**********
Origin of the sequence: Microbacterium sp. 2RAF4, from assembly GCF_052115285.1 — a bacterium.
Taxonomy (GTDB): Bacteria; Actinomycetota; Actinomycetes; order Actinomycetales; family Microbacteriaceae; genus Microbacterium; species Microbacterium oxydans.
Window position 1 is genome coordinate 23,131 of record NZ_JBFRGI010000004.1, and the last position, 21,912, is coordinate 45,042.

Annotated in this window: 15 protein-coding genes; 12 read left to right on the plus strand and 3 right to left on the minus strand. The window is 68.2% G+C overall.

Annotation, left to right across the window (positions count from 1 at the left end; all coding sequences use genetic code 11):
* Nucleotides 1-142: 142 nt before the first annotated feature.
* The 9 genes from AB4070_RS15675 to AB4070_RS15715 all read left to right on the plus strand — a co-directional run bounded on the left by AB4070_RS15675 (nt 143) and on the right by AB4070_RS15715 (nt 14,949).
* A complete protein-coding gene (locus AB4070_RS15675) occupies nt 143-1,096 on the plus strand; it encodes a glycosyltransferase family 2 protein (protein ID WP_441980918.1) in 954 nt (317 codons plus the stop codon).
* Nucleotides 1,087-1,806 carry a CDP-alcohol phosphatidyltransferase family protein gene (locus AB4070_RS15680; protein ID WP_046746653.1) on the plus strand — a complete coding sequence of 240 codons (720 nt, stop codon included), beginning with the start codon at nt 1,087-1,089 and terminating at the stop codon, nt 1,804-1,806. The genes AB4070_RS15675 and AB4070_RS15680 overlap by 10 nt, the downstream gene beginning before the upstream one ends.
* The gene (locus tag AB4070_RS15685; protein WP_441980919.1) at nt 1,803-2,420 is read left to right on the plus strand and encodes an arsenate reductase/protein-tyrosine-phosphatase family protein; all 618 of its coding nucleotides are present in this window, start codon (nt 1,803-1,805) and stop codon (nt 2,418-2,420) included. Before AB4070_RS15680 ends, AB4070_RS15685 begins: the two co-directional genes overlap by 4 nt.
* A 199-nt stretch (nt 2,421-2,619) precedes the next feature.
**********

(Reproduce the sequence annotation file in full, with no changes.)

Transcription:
Origin of the sequence: Microbacterium sp. 2RAF4, from assembly GCF_052115285.1 — a bacterium.
Taxonomy (GTDB): Bacteria; Actinomycetota; Actinomycetes; order Actinomycetales; family Microbacteriaceae; genus Microbacterium; species Microbacterium oxydans.
Window position 1 is genome coordinate 23,131 of record NZ_JBFRGI010000004.1, and the last position, 21,912, is coordinate 45,042.

Annotated in this window: 15 protein-coding genes; 12 read left to right on the plus strand and 3 right to left on the minus strand. The window is 68.2% G+C overall.

Annotation, left to right across the window (positions count from 1 at the left end; all coding sequences use genetic code 11):
* Nucleotides 1-142: 142 nt before the first annotated feature.
* The 9 genes from AB4070_RS15675 to AB4070_RS15715 all read left to right on the plus strand — a co-directional run bounded on the left by AB4070_RS15675 (nt 143) and on the right by AB4070_RS15715 (nt 14,949).
* A complete protein-coding gene (locus AB4070_RS15675) occupies nt 143-1,096 on the plus strand; it encodes a glycosyltransferase family 2 protein (protein ID WP_441980918.1) in 954 nt (317 codons plus the stop codon).
* Nucleotides 1,087-1,806 carry a CDP-alcohol phosphatidyltransferase family protein gene (locus AB4070_RS15680; protein ID WP_046746653.1) on the plus strand — a complete coding sequence of 240 codons (720 nt, stop codon included), beginning with the start codon at nt 1,087-1,089 and terminating at the stop codon, nt 1,804-1,806. The genes AB4070_RS15675 and AB4070_RS15680 overlap by 10 nt, the downstream gene beginning before the upstream one ends.
* The gene (locus tag AB4070_RS15685; protein WP_441980919.1) at nt 1,803-2,420 is read left to right on the plus strand and encodes an arsenate reductase/protein-tyrosine-phosphatase family protein; all 618 of its coding nucleotides are present in this window, start codon (nt 1,803-1,805) and stop codon (nt 2,418-2,420) included. Before AB4070_RS15680 ends, AB4070_RS15685 begins: the two co-directional genes overlap by 4 nt.
* A 199-nt stretch (nt 2,421-2,619) precedes the next feature.